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Although still in their infancy, quantum computers are already big business, with IBM, Microsoft, Google, and state actors like China cumulatively investing billions to develop the superfast number crunchers. But ColdQuanta, a relatively tiny Boulder firm, may beat them all to a major milestone later this year: releasing a 100-qubit quantum computer.
That would be a big step toward quantum advantage (QA), the point at which these machines will be able to compute in seconds certain kinds of useful problems that would take traditional supercomputers thousands of years to solve. How? Where your laptop must try each possible solution in turn to find the answer, quantum computers can test solutions simultaneously. To do this, they swap bits for qubits made of atoms or subatomic particles chilled to just above absolute zero, where the laws of physics get freaky. While a bit can only be a one or a zero, heads or tails, qubits can be both heads and tails at once.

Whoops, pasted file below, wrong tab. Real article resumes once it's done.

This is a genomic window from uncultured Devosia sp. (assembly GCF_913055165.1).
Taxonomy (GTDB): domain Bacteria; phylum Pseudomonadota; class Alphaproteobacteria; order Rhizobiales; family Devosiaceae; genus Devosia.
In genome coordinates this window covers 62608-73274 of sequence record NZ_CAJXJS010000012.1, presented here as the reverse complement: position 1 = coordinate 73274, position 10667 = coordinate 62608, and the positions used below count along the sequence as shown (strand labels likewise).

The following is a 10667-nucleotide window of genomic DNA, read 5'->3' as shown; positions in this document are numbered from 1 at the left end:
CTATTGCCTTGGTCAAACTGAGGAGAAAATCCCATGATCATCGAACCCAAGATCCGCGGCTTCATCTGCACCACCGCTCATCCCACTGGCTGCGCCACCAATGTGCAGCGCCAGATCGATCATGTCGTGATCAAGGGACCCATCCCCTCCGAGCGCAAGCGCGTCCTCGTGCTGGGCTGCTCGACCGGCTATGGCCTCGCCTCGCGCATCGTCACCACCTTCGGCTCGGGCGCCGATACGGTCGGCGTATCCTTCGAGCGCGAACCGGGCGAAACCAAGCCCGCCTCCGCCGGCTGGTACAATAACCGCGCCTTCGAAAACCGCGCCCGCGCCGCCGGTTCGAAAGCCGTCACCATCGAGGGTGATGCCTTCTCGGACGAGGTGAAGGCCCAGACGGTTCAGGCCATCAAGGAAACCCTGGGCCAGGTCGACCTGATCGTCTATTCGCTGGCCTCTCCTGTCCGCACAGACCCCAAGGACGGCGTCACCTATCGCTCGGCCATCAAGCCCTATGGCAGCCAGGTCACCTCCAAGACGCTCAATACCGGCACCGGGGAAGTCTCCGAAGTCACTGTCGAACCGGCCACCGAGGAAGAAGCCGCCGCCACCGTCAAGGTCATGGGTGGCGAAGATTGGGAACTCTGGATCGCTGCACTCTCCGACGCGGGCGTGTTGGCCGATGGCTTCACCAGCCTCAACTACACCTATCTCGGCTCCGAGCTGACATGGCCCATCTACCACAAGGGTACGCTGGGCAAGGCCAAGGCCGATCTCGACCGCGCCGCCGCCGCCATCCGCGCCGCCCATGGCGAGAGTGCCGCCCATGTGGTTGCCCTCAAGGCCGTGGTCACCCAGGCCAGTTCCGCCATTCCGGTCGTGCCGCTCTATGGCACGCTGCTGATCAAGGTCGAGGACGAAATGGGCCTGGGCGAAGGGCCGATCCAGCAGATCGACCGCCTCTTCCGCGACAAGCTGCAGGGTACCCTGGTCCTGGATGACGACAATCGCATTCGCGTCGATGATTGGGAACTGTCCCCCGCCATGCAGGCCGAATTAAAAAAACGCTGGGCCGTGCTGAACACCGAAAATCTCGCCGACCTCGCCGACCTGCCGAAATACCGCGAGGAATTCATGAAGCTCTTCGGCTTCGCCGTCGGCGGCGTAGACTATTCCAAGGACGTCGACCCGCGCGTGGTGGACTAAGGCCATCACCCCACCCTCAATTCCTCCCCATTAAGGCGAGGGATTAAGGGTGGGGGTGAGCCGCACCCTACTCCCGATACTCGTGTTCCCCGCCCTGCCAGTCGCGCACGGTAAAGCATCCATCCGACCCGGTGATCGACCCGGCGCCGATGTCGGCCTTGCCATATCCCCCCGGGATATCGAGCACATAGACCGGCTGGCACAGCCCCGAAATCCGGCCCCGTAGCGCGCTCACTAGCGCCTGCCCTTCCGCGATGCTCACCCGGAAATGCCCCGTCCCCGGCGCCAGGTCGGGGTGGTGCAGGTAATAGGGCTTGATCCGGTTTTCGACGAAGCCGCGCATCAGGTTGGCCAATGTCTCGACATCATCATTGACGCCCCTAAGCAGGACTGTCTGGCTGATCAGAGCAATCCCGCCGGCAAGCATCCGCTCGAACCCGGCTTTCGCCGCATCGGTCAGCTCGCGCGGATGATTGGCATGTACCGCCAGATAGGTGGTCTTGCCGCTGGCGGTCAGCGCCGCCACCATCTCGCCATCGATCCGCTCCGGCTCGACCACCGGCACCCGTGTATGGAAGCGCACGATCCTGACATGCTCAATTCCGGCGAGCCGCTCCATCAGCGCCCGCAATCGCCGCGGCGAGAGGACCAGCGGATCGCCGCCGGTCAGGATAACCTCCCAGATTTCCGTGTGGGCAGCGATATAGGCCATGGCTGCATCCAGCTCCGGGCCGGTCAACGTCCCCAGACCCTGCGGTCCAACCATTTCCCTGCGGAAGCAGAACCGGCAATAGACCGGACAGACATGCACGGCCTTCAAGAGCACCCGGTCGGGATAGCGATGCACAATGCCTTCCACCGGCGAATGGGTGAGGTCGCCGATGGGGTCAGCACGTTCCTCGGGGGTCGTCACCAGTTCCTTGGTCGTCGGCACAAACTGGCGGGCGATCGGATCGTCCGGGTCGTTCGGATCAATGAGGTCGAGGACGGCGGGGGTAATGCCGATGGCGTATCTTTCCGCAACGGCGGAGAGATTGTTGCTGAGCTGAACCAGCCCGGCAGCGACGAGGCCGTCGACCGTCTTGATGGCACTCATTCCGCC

ColdQuanta’s advantage lies in how it chills those atoms. Unlike many of its competitors, who use bulky liquid helium refrigeration, ColdQuanta uses lasers and traps them in a sleek glass prism. The technique is so effective, says Paul Lipman, ColdQuanta’s president of quantum computing, that it may only take a few more years to reach the hundreds—or even thousands—of qubits necessary to achieve QA. Once it’s realized, QA could accelerate scientific discovery, from modeling new cancer drugs on a molecular level to mapping the state of the universe seconds after the Big Bang.